Scott Pilgrim carefully balances on a line between sincere, post-University, 20-something angst (about love, life and livelihood), and pop-culture anime-style absurd unreality.  It’s a clever mix of real-life, relatable emotions and an offbeat fantasy world where exes become mortal enemies with superhuman martial arts skills. 

Creator/writer/artist Bryan Lee O’Malley infuses his digest-sized volumes with highly engaging, complex characters and a sense of whimsy with that hipster pastiche of cool.  While his artwork is cartoony, and, his characters are at times overly simplistic even for a manga inspired book, O’Malley still has a great handle on emotion, movement, pacing and setting.  Reading these is effortless, going down smooth like an ice cold Colt 45, as Billy Dee would say.  The second volume is even more entertaining than the first, with a lot of character and story development, and it goes over the back story enough that if you missed the first one, you can catch up to speed with ease.  This volume, like its predecessor, is fresh-scented entertainment, like if Kung-Fu Hustle crossed paths with Degrassi Junior High.  Plus, I just think it’s pretty cool that it’s set in Toronto.


 Of Bitter Souls #2 (Speakeasy Comics) –  The world has changed since this book’s debut last month,  and now Of Bitter Souls’ setting of New Orleans is in turmoil in real life, giving the actual events of the second issue a rather frivolous feel.  If there’s a saving grace, it’s that a large portion of the story is told in flashback, giving a sense of detachment from current events.  Writer Chuck Satterlee fleshes out one of the primary characters and establishes the team dynamic to some degree, but hokey dialogue and a cliché camera-crew-in-trouble set-up diminish the personal struggle that is the crux of the story.  Oddly enough, though, it is the cornball elements that give the book a sense of fun, and it is Norm Breyfogle’s steady, dynamic line that makes it highly enjoyable overall.  Satterlee’s still an inexperienced comics writer but Breyfogle shields a lot of his weaknesses with his superb visual storytelling. –Graig


 Ant #2 (Image) – Any self-respecting comic book fan flinches a little when they hear that the medium is a boys’ club. Because it’s true. We don’t want to admit it, we don’t want it to be true, but there you have it. Predominately, stories on the graphic page are centered on white guys. Image Comic’s Ant is the exception that proves the rule: issue #2 is on shelves now with no buzz whatever. She’s a hot black chick who can turn into a hot ant chick complete with weird antennae. There’s potential here, but creator/artist/writers Mario Gully and Marc Hammond have no faith in their own work. Instead of letting their character explore and establish herself, they bring out the guest stars. Come on, guys. Let her breathe first. Let her have her day in the sun before overshadowing her ass. Her perfectly drawn bubble butt. Also, tone down the sexiness when you draw her in costume. I feel a tad creepy lusting after a creature that doesn’t seem to have a mouth. – Rob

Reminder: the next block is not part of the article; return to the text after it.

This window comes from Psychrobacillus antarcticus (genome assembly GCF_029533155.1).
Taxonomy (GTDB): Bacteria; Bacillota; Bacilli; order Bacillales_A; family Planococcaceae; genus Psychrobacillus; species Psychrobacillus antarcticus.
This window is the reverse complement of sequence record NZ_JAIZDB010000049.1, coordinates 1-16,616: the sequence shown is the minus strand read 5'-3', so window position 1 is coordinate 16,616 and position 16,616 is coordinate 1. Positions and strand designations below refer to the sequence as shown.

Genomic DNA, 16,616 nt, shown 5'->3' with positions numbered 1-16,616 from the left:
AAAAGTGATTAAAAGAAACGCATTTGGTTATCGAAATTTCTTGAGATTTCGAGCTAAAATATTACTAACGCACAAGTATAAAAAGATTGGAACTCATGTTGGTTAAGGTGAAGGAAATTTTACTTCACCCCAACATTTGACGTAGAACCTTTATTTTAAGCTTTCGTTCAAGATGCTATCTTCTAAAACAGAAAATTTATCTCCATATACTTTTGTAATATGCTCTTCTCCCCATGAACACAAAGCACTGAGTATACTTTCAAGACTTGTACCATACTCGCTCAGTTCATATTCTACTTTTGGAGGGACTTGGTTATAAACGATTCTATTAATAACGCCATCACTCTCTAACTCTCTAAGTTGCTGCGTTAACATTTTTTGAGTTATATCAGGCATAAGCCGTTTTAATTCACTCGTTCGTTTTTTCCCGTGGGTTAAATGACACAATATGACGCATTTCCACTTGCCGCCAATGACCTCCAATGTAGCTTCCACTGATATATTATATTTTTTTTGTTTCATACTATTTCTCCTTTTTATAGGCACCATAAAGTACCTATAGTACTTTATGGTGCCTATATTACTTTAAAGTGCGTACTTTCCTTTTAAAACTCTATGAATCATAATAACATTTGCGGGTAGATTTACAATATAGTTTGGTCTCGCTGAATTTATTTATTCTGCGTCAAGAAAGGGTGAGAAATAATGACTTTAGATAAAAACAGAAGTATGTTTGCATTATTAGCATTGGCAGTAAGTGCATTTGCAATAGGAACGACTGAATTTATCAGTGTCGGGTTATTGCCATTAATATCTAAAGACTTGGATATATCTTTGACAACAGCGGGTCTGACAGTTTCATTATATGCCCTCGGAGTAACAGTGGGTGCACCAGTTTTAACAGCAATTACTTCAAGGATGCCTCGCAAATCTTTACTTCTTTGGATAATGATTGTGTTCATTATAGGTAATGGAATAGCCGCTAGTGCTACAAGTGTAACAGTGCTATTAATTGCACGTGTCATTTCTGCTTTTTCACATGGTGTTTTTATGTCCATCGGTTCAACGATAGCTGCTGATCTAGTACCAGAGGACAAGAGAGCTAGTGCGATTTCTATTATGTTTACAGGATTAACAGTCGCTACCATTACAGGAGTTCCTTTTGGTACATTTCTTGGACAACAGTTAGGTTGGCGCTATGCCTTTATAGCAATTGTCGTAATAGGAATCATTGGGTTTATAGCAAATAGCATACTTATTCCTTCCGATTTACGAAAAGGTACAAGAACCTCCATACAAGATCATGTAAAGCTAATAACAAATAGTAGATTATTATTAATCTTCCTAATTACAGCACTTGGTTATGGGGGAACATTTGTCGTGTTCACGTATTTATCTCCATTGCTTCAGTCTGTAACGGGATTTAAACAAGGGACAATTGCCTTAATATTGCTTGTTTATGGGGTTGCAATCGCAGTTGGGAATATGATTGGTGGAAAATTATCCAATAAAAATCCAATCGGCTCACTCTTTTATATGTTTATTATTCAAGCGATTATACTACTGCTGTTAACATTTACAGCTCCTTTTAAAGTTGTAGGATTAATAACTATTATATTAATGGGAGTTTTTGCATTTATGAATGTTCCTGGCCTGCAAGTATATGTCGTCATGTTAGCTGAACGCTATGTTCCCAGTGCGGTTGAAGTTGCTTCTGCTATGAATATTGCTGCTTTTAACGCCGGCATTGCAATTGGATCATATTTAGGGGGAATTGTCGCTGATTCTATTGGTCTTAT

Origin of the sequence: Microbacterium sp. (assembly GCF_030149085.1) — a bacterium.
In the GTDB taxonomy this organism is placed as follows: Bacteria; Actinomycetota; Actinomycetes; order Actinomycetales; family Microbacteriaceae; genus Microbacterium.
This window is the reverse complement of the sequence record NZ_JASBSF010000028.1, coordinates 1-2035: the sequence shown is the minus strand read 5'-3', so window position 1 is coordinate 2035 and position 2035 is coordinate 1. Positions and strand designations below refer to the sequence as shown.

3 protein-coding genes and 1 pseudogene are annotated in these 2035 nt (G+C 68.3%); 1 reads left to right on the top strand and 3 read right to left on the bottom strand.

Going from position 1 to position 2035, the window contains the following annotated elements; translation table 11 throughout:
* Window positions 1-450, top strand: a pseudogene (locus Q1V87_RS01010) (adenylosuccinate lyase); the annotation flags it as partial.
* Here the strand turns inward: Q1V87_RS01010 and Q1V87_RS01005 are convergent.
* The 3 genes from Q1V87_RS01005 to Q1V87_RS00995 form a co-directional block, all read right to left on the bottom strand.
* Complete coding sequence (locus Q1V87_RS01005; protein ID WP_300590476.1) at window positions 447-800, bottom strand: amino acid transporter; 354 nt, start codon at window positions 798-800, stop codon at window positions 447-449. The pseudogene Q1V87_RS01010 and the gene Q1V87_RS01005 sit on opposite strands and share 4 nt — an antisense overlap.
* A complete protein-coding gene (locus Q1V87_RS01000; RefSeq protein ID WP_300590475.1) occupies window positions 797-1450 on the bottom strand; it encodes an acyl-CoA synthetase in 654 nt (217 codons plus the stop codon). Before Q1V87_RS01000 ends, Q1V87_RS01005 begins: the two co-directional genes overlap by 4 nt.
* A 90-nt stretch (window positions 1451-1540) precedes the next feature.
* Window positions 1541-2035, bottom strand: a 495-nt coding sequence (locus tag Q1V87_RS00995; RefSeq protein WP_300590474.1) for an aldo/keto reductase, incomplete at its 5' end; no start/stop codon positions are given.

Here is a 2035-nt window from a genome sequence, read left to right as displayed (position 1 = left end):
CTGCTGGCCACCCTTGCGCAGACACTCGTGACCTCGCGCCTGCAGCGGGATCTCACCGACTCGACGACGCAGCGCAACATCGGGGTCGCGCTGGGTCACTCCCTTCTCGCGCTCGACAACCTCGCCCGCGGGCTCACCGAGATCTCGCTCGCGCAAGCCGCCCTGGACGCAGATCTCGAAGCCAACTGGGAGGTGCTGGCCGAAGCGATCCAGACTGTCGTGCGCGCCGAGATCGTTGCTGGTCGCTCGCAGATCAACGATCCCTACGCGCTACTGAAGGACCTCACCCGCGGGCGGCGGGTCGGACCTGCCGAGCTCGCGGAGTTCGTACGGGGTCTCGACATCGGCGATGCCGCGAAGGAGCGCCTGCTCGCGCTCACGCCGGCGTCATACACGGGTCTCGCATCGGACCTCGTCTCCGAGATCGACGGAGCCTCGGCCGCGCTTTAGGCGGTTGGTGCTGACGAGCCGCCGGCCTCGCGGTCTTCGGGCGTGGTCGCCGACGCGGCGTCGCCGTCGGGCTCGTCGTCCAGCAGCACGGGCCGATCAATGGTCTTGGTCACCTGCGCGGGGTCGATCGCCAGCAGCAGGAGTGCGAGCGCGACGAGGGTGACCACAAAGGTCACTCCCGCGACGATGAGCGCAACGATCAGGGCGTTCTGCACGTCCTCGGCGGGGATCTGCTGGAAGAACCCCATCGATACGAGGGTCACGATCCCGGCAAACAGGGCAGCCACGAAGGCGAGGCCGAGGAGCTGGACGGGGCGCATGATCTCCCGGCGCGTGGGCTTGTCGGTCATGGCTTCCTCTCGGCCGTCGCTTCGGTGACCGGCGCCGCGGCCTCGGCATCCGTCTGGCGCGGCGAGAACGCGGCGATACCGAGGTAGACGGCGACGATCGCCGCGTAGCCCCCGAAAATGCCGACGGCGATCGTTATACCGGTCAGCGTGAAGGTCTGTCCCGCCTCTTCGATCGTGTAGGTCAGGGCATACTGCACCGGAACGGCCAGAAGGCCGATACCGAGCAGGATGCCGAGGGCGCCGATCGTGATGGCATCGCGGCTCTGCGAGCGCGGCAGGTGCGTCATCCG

JLA #118 (DC) – Part four of the five-part “Crisis of Conscience” as written by Geoff Johns and Allan Heinberg (The OC, Young Avengers) bears witness to Aquaman and Martian Manhunter taking on Despero… well, sort of.  The action’s kind of bypassed so that the rest of the JLA can debate over whether to wipe the Secret Society’s memories of the heroes’ alter egos, and Zatanna can have a chat with Supergirl and Wonder Woman.  It’s actually been a pretty disappointing story, leading up to, essentially, whether the JLA’s going repeat history with the whole Identity Crisis mind wipe thing, and ultimately the team’s dissolution (like that’s going to stick).  I would have rather 22 pages of Aquaman and Martian Manhunter slugging it out with the three-eyed, fin-head red dude.  Chris Batista and Mark Farmer are on art chores, drawing powerful superhero bodies, but there’s an obvious lack of diversity in Batista’s range of facial expressions, which makes the melodramatic elements fall apart. –Graig


 Batman: Legends of the Dark Night #195 (DC) – A few months back, our man Russell dished out some mega-love in the form of 5/5 Vikings for the first part of “Snow” (read it HERE), a five-part story arc crafted by JH Williams and Dan Curtis Johnson.  While the story has been tweaking the origin of Mr. Freeze, the focus has actually been more on Batman relationship with the rag-tag pseudo-A*Team he assembled to help out with his crusade.  It’s a fun, inventive story, observing Batman at an interesting point early in his career where he’s still making lots of mistakes while establishing his reputation in Gotham.  The fourth part amps things up as Freeze is out for retribution, and nobody, not Bats, nor his bloodhound gang, nor the mobsters are expecting him.  Chaos and sloppy, uncoordinated action abound.  Curtis’ dialogue is sharp, but, as Russell noted with his Part 1 review, it’s Seth Fisher’s trippy, hyper-detailed art [think Geoff Darrow melded with Chris Ware and Mike Allred], blessed with Dave Stewarts colors, that’s truly the draw here.  The book is so unbelievably rich and alive with detail that it will take you take ten minutes to read it but an hour just to mull over its images.  The story may not follow Batman canon, which might irk the devout followers, but for the casual reader it’s sheer joy. –Graig


So ends this accounting of valiant warriors and high adventure! Return next week to honor still more comics. Praise Odin.

HAVE A COMIC YOU WANT TO SUBMIT FOR REVIEW? Contact Sean at scfahey@yahoo.com.

To discuss this column and all things Nordic, you may contact Sean at scfahey@yahoo.com , Devon at thedevonsanders@yahoo.com , Dave at dave@chud.com , Russell at inadvertent@mail.com , Rob at poprob@gmail.com and Graig at graig@geekent.com.